SA Medicines Control Council | 3 December 2015
At its 75th meeting on 27-28 November 2015, the Medicines Control Council (MCC) approved the use of the fixed-dose combination of tenofovir disoproxyl fumarate and emtricitabine to include pre-exposure prophylaxis of HIV (also referred to as PrEP).  
Turning the tide against TB: Treatment alone won't work
Mail & Guardian | 2 December 2015
The global TB rate has been falling by 1.5% per year – far slower than the 10% yearly declines needed to end TB within twenty years. Just last month, the World Health Organisation (WHO) released new data showing that, despite being curable, tuberculosis (TB) has overtaken HIV and Aids as the world’s leading cause of death from an infectious disease. According to WHO, TB killed 1.5-million people worldwide in 2014, including an estimated 96 000 South Africans – these...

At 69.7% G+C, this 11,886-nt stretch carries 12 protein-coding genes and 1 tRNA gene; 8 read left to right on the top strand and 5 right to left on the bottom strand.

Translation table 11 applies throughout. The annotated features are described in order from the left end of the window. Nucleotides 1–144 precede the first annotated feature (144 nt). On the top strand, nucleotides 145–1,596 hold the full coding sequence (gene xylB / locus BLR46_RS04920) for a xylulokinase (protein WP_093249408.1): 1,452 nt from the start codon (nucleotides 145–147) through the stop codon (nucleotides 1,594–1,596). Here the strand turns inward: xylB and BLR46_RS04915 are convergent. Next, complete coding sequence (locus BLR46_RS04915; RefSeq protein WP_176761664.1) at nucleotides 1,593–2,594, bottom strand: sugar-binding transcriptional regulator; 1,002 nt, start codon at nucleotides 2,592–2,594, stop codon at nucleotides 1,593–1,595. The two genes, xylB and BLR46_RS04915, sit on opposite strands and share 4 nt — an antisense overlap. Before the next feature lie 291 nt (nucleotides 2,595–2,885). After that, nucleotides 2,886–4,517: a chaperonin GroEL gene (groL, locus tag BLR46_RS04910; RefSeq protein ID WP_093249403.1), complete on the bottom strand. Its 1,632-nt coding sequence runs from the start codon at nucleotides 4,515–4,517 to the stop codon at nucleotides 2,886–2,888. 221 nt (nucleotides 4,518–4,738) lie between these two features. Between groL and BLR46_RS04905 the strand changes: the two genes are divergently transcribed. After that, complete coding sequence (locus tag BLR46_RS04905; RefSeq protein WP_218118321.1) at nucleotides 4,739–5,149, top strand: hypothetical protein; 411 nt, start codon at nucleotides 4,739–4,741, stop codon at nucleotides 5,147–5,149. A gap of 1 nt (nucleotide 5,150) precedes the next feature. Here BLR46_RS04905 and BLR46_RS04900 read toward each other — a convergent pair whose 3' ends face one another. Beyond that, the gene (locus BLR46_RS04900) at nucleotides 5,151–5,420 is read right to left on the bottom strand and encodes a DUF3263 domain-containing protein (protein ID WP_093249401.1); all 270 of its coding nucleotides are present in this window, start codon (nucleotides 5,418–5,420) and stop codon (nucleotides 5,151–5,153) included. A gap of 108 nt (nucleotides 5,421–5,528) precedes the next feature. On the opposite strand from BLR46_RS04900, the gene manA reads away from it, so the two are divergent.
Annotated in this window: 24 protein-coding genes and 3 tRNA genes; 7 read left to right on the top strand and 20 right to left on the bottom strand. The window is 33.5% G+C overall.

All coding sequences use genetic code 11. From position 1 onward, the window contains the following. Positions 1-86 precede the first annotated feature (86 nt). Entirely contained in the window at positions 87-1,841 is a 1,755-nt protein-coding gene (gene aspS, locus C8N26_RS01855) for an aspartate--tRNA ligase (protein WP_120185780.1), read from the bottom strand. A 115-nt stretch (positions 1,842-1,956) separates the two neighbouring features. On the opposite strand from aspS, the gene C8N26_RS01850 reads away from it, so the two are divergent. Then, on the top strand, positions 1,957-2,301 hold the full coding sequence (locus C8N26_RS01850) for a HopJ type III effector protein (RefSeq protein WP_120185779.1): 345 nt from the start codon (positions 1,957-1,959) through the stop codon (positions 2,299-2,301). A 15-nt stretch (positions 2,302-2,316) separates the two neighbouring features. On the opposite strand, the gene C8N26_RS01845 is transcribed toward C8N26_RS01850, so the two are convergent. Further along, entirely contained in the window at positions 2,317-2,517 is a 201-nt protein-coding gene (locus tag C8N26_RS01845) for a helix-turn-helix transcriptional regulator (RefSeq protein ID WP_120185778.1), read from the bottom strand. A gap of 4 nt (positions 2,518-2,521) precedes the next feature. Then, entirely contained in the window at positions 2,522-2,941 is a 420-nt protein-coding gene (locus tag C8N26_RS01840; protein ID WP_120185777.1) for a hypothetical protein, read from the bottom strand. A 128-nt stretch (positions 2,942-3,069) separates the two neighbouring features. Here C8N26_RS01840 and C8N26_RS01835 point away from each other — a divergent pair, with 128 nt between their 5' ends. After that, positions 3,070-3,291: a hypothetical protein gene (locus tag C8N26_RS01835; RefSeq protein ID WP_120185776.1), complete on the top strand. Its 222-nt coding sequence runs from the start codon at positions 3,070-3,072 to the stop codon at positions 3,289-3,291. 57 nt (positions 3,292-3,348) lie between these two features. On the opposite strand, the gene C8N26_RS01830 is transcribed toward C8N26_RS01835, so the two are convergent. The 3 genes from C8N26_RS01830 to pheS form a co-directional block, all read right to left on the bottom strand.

TB medication for children available at last
TimesLive | 2 December 2015
For the first time‚ there is medicine for children with tuberculosis (TB) specially designed for them. Although TB is at least 8,000 years old and treatment that cures the disease is more than 50 years old‚ children have been given adult medicine‚ making it hard to give them the correct dose. The medicine also tastes bad‚ making children less likely to take it. The new medication was announced on Wednesday morning at the 46th Union World Conference on Lung Health...
How much healthcare policy is based on evidence?
The Guardian | 1 December 2015
New medicines prescribed by the NHS must pass clinical trials and cost-benefit tests, but not all health policies go through such a rigorous process.  The NHS relies on scientific evidence to assess new medicines: drugs are only authorised if they pass clinical trials, and offered only if they pass a cost-benefit test. But similar research into healthcare policy is often used to fuel arguments rather than guide decisions.